"Calling Mandelson back could have been seen as a masterstroke if it was about offering a sop to the Blairites," a veteran Brownite glumly observed last night. "But it looks more and more like an act of desperation that has backfired completely."

Mr Mandelson has quickly become the ubiquitous face – and voice – of the Government on issues that often extend beyond his ministerial responsibilities. Now, however, his growing authority within the Cabinet and the party at large is being put to the test by two hugely divisive issues that are directly within his sphere of influence.

Lord Mandelson has come into conflict with the Chancellor over the prospect of a bailout to rescue the foreign-owned luxury car-maker Jaguar Land-Rover. The Secretary of State for Business has insisted he is not wielding an "open chequebook", but he is believed to support a rescue plan that could involve more than £1bn of taxpayers' money. Sources within his department claim Lord Mandelson favours an agreement whereby the Government would underwrite the firm's loans to allow it to continue trading, without necessarily requiring an injection of public funds.

"This firm represents 75,000 jobs and £3bn in R&D investment," a source at BERR stressed last night. "It would be astonishing if we ignored it."

But Mr Darling is stridently opposed to what the Treasury fears would be a "rushed" rescue. The Independent on Sunday understands that the Chancellor has challenged the idea because of the precedent it would set for other potential claimants. A Treasury official explained: "At the very least, we want to wait to consider this in a more measured way" – which would rule out a resolution before Christmas.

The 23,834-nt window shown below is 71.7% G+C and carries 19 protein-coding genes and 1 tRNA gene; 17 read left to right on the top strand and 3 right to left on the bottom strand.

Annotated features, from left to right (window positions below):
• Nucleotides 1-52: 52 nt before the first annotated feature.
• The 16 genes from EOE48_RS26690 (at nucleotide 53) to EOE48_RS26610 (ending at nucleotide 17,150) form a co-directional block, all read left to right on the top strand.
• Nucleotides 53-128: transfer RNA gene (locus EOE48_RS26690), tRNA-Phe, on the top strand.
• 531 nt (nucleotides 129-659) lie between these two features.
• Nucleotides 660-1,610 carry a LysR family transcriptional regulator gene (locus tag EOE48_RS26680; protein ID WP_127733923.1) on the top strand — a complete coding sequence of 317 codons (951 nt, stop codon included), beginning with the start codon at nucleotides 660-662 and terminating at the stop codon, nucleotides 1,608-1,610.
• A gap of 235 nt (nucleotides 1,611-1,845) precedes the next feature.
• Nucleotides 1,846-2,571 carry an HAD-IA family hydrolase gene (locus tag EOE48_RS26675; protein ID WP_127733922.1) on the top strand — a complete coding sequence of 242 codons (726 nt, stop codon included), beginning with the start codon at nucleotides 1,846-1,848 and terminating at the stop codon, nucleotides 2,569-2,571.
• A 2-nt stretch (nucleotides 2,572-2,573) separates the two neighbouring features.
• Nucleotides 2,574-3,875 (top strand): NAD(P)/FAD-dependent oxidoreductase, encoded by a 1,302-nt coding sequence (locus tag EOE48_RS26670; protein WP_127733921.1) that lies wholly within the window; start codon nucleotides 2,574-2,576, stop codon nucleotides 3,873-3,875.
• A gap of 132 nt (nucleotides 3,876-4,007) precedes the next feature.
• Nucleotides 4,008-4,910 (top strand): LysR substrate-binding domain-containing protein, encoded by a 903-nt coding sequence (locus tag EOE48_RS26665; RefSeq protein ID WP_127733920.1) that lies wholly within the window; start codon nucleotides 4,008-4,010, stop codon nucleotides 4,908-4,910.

The spat will have consequences far beyond the workers at Jaguar and Land-Rover: it may force Mr Brown to rule between two of his most senior ministers, effectively a choice between the old guard and his new friend.

The Mandelson effect is also being felt outside the Cabinet. Late last week, the Business Secretary sat down with five worried senior Labour backbenchers to discuss his proposal for a part-privatisation of the Royal Mail.

Old-style MPs reported that the meeting got "pretty heated", as the minister refused to budge on their concerns and failed to answer questions over the timing of any legislation.

Lord Mandelson, who expressed a hope that the campaign against the "sell-off" would not get too personal, is unlikely to get his wish. Government whips report that some 50 Labour MPs are now poised to vote against the plans – and that the minister is a central target of their campaign.